All About Practice

There is a consensus about Chief Justice John Roberts’ historic speech at the Jackson Center amongst local barristers: it was perfectly delivered.

All three branches of government were well represented Friday morning, as lawyers, judges, senators, assemblymen, council members, and at least one mayor contributed to the enormous crowd which gathered to listen to Roberts. And while most political parties were represented at the gathering as well, only the highest praise was given to Roberts’ speech, regardless of affiliation.

“It’s an enormous honor to have the chief justice of the United States here in Chautauqua County,” said the Hon. Stephen W. Cass. “There has only been 16 chief justices of the United States Supreme Court, and the fact that we’re allowed to see him in person is incredible. As far as his presentation, I found him to be charming, articulate, incredibly intelligent, and I really enjoyed his demeanor – he’s just got so much charisma. He talked about how the justices of the United States Supreme Court have changed, and now they have some type of practical experience before they take the bench. He continues to stress the practical experience and the importance that every day life brings to the judiciary. To me, what makes him so incredible above all of his other attributes is his practicality.”

Cass serves as judge for the Chautauqua County Surrogate’s Court. He has served in this position since 2000 and was re-elected in 2009 to a new 10-year term that ends in 2020. He received his B.A. degree from Allegheny College in 1985 and his J.D. degree from Albany Law School in 1988.

“I think Jamestown is really honored to have Chief Justice Roberts here,” said Dale Robbins, local attorney. “It’s absolutely incredible that we’ve had two chief justices of the Supreme Court here. I attribute all that to not only Robert Jackson but also Greg Peterson. Jamestown is so lucky to have an organization which is able to bring such intellectual capital to Jamestown.”

Robbins also had plenty of compliments to hand to Roberts for his address.

“Roberts was absolutely fantastic,” said Robbins. “He went through a wonderful chronicle of Jackson’s life, a wonderful chronicle of what the Supreme Court is like and gave us an opportunity to get some insight that we wouldn’t have had otherwise. I’m really thrilled that he was in Jamestown.”

Likewise, attorney Fred Larson complimented Roberts on his intimate knowledge of the life and times of Robert H. Jackson.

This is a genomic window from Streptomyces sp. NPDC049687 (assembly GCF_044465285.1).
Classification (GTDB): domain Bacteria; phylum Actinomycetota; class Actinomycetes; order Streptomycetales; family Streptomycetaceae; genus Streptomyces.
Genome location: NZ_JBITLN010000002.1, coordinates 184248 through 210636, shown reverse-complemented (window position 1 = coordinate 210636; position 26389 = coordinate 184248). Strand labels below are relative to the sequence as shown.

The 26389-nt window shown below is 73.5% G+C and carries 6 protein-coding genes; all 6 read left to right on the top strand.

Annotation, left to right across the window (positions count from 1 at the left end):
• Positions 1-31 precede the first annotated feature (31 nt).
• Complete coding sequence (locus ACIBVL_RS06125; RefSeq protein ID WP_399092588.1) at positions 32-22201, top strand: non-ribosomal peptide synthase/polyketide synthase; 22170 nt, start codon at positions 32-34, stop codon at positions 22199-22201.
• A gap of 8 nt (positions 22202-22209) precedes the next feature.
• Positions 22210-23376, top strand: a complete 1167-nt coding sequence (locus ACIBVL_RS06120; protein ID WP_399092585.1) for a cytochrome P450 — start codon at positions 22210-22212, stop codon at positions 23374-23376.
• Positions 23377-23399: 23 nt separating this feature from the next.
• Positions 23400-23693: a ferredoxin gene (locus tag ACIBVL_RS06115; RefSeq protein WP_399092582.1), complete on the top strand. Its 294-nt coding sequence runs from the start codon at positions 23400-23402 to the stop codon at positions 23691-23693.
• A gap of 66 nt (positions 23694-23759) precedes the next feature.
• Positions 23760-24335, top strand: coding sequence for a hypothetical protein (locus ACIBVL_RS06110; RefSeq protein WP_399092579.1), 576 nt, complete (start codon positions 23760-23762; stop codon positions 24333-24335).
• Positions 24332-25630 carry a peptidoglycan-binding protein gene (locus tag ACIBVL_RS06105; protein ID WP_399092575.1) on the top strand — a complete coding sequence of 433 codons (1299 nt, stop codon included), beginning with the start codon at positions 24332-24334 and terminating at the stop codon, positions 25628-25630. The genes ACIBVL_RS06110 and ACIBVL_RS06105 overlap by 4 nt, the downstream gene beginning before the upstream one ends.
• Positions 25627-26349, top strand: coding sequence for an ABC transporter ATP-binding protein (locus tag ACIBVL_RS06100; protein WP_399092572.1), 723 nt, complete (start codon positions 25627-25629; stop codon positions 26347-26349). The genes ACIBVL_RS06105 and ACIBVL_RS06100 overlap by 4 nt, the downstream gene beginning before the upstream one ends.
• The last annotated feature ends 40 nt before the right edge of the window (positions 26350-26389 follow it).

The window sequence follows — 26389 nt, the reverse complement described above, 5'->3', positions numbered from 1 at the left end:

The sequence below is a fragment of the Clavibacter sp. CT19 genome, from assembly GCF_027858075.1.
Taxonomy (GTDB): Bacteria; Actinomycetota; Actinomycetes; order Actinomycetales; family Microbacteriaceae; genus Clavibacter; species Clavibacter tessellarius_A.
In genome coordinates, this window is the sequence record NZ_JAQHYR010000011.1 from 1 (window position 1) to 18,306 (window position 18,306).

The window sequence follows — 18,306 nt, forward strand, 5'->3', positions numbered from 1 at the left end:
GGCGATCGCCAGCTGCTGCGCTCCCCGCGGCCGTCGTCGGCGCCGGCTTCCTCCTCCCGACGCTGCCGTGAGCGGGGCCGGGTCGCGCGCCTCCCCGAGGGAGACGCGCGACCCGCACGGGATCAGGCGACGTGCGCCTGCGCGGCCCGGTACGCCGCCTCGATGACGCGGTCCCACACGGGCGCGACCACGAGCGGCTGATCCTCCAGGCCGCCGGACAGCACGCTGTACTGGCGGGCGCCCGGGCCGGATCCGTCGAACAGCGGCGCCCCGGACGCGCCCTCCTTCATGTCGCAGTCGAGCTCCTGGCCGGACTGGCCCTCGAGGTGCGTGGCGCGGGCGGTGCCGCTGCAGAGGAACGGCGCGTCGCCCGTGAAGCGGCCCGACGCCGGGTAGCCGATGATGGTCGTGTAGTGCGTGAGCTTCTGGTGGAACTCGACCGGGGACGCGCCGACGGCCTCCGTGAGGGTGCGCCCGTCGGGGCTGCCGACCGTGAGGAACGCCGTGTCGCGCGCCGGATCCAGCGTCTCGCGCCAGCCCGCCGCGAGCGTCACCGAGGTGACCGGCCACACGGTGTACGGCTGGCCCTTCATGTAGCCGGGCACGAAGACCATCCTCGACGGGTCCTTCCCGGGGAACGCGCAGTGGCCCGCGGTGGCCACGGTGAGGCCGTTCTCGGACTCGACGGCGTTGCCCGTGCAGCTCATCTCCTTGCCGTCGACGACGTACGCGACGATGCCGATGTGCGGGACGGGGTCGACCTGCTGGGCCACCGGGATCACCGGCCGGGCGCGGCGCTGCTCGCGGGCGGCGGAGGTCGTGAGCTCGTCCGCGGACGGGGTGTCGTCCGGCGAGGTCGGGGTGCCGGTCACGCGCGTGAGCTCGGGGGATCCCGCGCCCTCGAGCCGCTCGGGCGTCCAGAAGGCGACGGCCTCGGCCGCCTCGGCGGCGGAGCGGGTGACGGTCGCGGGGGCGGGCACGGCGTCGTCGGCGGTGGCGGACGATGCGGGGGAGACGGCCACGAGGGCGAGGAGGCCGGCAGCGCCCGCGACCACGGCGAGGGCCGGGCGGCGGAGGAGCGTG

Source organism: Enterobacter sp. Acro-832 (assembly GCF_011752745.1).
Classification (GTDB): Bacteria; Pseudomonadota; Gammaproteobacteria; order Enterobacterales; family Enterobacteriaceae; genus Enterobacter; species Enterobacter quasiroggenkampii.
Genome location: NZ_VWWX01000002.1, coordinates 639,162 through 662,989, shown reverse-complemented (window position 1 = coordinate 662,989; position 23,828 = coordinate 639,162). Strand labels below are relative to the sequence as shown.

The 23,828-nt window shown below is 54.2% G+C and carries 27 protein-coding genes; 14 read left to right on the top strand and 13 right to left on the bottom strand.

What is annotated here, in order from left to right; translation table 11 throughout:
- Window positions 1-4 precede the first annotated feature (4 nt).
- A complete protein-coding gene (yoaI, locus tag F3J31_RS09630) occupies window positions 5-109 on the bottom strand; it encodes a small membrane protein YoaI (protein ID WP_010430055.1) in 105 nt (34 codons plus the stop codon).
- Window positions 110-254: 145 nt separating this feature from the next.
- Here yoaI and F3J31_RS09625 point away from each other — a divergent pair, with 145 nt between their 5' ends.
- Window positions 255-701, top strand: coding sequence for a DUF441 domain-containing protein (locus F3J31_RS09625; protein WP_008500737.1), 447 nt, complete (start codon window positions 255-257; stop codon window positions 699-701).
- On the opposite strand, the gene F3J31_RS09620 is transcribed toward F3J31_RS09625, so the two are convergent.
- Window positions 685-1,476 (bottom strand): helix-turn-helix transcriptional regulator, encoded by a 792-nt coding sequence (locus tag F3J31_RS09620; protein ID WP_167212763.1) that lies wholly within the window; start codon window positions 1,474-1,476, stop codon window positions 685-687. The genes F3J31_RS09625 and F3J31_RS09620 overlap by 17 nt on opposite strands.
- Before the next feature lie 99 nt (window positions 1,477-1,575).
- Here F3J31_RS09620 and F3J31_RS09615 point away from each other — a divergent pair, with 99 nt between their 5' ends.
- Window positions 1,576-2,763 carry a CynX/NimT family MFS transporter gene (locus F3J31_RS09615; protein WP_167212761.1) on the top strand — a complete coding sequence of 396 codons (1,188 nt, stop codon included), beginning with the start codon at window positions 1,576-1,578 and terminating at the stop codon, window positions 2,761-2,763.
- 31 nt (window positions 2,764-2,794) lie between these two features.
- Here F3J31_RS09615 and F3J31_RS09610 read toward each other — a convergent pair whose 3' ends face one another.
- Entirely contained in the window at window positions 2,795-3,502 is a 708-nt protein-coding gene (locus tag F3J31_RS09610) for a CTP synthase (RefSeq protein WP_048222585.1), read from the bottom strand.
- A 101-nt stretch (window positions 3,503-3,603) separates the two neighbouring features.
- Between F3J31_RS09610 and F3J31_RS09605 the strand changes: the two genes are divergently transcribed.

“It’s a tribute to the importance of Jackson that the chief justice of the United States took the time to come here today to commemorate Jackson, just as it was almost 10 years ago to the day when then Chief Justice William Rehnquist took time to come here,” said Larson. “The connection between Jackson, even though he died in 1954 – Rehnquist had been a law clerk at the Supreme Court for Jackson, and Roberts, it turns out, was a law clerk for Rehnquist at the Supreme Court. There is a strong historical connection between Chief Justice Roberts and Jackson. This (visit) validates the Jackson Center itself, as well as its mission in promoting Justice Jackson’s writings and his lifetime support of individual liberty and freedom. Before Jackson, there had never been an international war crimes trial, despite the hundreds of years of war, until Robert H. Jackson basically invented it in Nuremberg. Jackson was the driving force behind having a trial that would build a record of evidence that would stand the test of generation, when Churchill and Stalin believed it was good enough to round up the elite Nazi officials and shoot them. Chief Justice Roberts made mention of the importance of what Jackson did in making sure that there was a genuine trial for the Nazis. It’s a wonderful thing for Jamestown that we have the Jackson Center, and in the years to come, I’m sure that Supreme Court Justices will continue to find it valuable to come here and honor Jackson.”

Ultimately, guests of the Jackson Center who were also in attendance for Chief Justice Rehnquist’s visit in 2003 couldn’t help but draw connections between the two addresses. No one specifically said which was better, however the Hon. Judith S. Claire enjoyed Roberts’ address more, simply because the weather cooperated superbly for Roberts, unlike Rehnquist’s visit.

“I just kept chuckling when I thought about it, but today is just a perfect day,” said the Hon. Claire. “There was a person sitting in front of me who referred to the event as a piece of Americana, and I couldn’t help but agree. And Chief Justice Roberts’ speech made the day even better. He is so genuine, unassuming, modest and not at all pompous. Justice Roberts has a particular intellect which is very thoughtful and insightful – he only makes two or three public appearances all year, so for him to have picked Chautauqua County as a visit is huge. All of the justices make only a few visits a year, and some of them choose to only visit abroad. Roberts does his visits in the United States, and he picked to do one here, which shows he recognizes the significance of the Jackson Center. This visit was not hoaky – it was genuine and powerful. He had said during dinner last night that he looks to Jackson for inspiration, so the bust he was presented with (of Jackson) is particularly appropriate.”

The Hon. Claire wasn’t sure what to say next about Roberts and his speech that would do them justice.

“I don’t know – he’s the chief CEO, so to speak, of our world,” said Claire. “There can be no higher honor than that. To have a chance to hear him talk and be so unassuming about it – to feel that he is touched by our community’s’ reaction when so many people would simply see it as an obligation which needs to be fulfilled is wonderful. I think everyone here is honored to have been a part of this event today.”